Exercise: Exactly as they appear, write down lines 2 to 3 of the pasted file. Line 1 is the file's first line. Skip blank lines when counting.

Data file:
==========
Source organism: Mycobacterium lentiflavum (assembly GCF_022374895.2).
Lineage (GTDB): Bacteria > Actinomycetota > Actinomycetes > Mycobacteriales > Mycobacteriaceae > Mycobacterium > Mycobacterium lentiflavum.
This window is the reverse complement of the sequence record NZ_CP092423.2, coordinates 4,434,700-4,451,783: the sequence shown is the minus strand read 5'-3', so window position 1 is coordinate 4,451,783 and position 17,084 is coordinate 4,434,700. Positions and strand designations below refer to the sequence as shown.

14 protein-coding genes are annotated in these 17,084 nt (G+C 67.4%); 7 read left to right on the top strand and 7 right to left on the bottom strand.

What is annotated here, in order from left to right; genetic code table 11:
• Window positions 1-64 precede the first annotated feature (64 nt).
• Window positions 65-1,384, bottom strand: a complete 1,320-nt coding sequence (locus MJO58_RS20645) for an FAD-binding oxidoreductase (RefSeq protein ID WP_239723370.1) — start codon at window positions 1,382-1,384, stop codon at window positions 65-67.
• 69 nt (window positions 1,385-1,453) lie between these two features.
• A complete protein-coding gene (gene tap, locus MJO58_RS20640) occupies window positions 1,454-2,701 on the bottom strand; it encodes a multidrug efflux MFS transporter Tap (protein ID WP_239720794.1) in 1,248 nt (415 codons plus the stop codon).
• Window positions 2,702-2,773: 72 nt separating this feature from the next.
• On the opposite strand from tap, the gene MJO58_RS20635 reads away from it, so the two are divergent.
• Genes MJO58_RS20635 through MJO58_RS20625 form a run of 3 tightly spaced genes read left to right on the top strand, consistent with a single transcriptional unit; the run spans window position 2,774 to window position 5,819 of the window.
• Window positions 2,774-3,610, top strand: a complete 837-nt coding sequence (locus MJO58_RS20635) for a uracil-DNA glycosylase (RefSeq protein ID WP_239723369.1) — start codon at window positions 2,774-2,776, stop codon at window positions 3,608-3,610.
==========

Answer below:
Lineage (GTDB): Bacteria > Actinomycetota > Actinomycetes > Mycobacteriales > Mycobacteriaceae > Mycobacterium > Mycobacterium lentiflavum.
This window is the reverse complement of the sequence record NZ_CP092423.2, coordinates 4,434,700-4,451,783: the sequence shown is the minus strand read 5'-3', so window position 1 is coordinate 4,451,783 and position 17,084 is coordinate 4,434,700. Positions and strand designations below refer to the sequence as shown.